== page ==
FROM THE CRAWFORD COUNTY CIRCUIT COURT [NO. 17CR-04-141]
HONORABLE MICHAEL MEDLOCK, JUDGE
K. Spradlin, for appellant.
Rutledge, Att'y Gen., by: Michael Zangari, Ass't
Att'y Gen., for appellee.
W. GRUBER, CHIEF JUDGE.
Janet Young appeals the Crawford County Circuit Court's
order revoking her probation and sentencing her to two
years' imprisonment followed by eight years'
suspended imposition of sentence (SIS) on two counts of
fraudulent use of a credit card and ten years' suspended
imposition of sentence for twelve counts of second-degree
forgery. She argues that the circuit court erred in revoking
her probation based on her being disabled and her inability
to pay. We affirm.
December 20, 2004, appellant pleaded nolo contendere to two
counts of fraudulent use of a credit card and twelve counts
of second-degree forgery. The circuit court sentenced her to
ten years' SIS for each offense, subject to terms and
conditions, which included that she pay $54, 052.66 in
restitution. The court ordered the restitution to be paid in
installments, with $10, 000 due on the plea date and the
remaining balance to be paid at the rate of $175 per month
beginning January 15, 2005. The payments were to be made to
the Crawford County Prosecuting Attorney's Office.
State filed a petition to revoke appellant's suspended
sentences on February 20, 2008, alleging that she had failed
to make payments since September 17, 2007, in violation of
the terms and conditions of her suspended sentences. The
petition alleged that the balance due on January 19 was $38,
277.66. On August 24, 2008, the court entered an order
granting the State's motion to withdraw the petition
based on appellant resuming payments as ordered.
State filed a second petition to revoke on August 13, 2012,
alleging nonpayment since January 24, 2012, with a remaining
balance due of $31, 267.66. A revocation hearing was held on
July 16, 2015. The circuit court revoked appellant's
suspended sentences and sentenced her to ten years'
probation subject to terms and conditions, including her
continued monthly restitution payments of $175 to begin on
August 3, 2015. The sentencing order entered July 29, 2015,
provided that the restitution due after appellant paid $2100
in court was $27, 067.66. The terms and conditions required
that she pay a $35 probation fee monthly beginning on August
revocation petition was filed by the State on October 7,
2015. The State alleged that appellant was in violation of
the terms and conditions of her probation because she had
failed to make any payments toward her restitution or fees
since August 14, 2015, leaving an unpaid restitution balance
of $26, 882.66. Appellant was not served with the petition
until July 5, 2018, and the revocation hearing took place on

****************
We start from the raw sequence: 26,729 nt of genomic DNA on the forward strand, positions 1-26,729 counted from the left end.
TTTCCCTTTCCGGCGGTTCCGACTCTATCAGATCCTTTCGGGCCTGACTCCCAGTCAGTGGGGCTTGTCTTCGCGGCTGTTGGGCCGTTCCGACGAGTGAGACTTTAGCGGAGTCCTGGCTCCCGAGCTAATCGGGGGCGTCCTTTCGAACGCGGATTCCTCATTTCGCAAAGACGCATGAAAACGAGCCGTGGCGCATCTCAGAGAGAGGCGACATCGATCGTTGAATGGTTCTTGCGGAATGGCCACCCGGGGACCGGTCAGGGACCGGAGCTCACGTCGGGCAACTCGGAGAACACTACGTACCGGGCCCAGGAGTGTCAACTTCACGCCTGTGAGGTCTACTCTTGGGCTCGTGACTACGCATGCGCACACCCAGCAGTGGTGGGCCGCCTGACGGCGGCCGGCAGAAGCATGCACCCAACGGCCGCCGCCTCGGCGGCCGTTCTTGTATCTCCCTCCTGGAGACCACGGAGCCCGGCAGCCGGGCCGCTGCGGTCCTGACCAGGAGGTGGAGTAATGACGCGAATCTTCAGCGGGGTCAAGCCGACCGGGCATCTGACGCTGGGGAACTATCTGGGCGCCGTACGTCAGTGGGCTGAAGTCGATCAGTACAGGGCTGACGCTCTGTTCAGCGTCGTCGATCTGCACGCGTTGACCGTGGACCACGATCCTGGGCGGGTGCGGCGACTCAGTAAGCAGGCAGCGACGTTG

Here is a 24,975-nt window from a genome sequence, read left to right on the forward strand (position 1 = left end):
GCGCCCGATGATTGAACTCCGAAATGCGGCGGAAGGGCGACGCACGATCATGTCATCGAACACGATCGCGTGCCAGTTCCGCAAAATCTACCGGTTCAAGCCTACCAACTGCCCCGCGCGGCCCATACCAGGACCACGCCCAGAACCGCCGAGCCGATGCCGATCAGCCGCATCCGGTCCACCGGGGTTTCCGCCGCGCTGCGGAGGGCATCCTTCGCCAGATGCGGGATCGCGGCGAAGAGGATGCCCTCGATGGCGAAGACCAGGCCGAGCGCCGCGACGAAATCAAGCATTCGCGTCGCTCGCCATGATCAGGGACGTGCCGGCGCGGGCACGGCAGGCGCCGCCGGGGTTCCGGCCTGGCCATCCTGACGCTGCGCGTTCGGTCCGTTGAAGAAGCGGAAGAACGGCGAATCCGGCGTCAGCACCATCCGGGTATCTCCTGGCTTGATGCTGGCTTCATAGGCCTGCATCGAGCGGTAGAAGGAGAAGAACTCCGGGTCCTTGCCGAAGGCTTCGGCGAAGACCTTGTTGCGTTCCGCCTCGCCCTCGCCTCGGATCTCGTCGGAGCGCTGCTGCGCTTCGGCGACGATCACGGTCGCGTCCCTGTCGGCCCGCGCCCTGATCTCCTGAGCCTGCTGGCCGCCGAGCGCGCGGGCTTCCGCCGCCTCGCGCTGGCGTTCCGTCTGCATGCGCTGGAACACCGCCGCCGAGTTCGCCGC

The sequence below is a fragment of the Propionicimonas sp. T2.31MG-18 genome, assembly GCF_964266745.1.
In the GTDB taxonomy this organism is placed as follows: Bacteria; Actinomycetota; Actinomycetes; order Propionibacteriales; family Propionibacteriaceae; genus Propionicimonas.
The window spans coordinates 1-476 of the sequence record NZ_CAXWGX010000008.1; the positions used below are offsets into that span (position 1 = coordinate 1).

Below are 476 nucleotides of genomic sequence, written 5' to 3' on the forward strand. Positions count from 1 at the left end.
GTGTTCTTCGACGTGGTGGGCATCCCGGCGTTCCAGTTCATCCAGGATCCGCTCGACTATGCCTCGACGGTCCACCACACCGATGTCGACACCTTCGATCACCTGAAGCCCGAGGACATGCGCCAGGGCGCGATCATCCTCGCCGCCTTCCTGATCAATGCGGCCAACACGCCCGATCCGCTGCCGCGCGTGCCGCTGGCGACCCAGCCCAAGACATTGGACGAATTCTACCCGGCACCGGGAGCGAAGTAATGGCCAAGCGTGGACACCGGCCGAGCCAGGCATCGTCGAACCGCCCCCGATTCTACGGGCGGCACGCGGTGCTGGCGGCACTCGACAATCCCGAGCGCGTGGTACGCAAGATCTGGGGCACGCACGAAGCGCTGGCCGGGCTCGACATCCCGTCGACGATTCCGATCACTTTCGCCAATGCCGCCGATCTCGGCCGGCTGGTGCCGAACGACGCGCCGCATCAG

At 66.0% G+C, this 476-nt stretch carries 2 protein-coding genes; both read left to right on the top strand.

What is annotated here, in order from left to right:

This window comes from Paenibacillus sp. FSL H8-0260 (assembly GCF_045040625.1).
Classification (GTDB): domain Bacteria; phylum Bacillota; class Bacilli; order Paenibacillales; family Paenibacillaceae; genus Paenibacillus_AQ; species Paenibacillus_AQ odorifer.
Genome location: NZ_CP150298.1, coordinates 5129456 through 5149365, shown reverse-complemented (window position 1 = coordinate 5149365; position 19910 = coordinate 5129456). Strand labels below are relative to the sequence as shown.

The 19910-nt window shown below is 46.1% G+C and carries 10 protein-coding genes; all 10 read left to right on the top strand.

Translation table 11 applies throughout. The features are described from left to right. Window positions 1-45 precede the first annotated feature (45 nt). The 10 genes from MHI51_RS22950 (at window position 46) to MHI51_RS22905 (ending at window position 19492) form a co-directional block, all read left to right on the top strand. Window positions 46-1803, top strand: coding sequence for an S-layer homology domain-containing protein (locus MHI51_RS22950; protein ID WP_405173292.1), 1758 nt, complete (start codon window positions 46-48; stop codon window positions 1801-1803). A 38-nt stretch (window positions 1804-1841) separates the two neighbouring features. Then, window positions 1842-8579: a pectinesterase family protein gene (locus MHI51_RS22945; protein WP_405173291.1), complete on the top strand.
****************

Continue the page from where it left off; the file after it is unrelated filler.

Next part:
January 18, 2019.
Smith of the Crawford County Prosecutor's Office
testified about appellant's restitution payment records.
Smith stated that in 2017, appellant made six payments, each
less than the $175 required payment, totaling $480. In 2018,
appellant made five payments totaling $865-three for $175,
one for $220, and one for $120. According to Smith, appellant
had made one payment in 2019 at the time of the January
testified about a note in appellant's record indicating
appellant called the office on September 11, 2017, at which
time appellant was informed that she was $7, 480.66 behind in
her payments. She testified that the note also stated that
appellant was told by her attorney that she did not have to
"pay all of it." Smith said that after September 11,
appellant did not make a payment until March 2018. On
cross-examination, Smith said that since the 2015 petition to
revoke was filed, appellant had made twenty-six payments.
State rested after Smith's testimony, and appellant
testified in her defense. She explained that she was
receiving disability payments of $845 in 2018, which had
increased to $869 in 2019. She said she had monthly bills,
including $395 rent for her one-bedroom apartment, $20 to $30
for electricity, $25 for a prepaid phone, approximately $50
for prescriptions not covered by Medicare and Medicaid,
approximately $75 for groceries, $75 for cable, and $175 for
restitution payments. When asked whether she was able to make
the restitution payment, appellant said, "It's hard.
I don't have anything left, but I've been making
cross-examination, appellant testified that she was not aware
that she was $9000 behind on restitution and admitted that it
"shocked" her because she had been making her
payments. She explained some payments were for lower amounts
because her lawyer told her to "pay what you can."
She said she was not trying to do "anything wrong"
or "cheat anybody." Appellant seemed to be unaware
that after making the September 2017 call to the
prosecutor's office-where she informed them that her
lawyer told her she did not have to pay the full amount-she
did not make any payments for the next five months. She said
there was no reason she would not have been making payments.
Appellant admitted that she had been arrested three times for
failing to make payments, and on some of these occasions, she
was able to come up with money, including $2000 in 2008 and
$4500 in 2015. On redirect, appellant testified that her son
made the $2000 payment, a friend made a $2500 bond payment,
and another friend she described as a "second
mother" made the $4500 payment. She further testified
that her sons and her friends paid her $1000 cash bond when
she was arrested on the current petition to revoke.
conclusion of the hearing, the circuit court found that
appellant had violated the terms and conditions of her
probation. The prosecutor made a sentencing recommendation,
and defense counsel responded that appellant was "not
willfully not making payments" and was "making
everything she can based on the amount of money that she has
coming in and the bills that she has to pay." The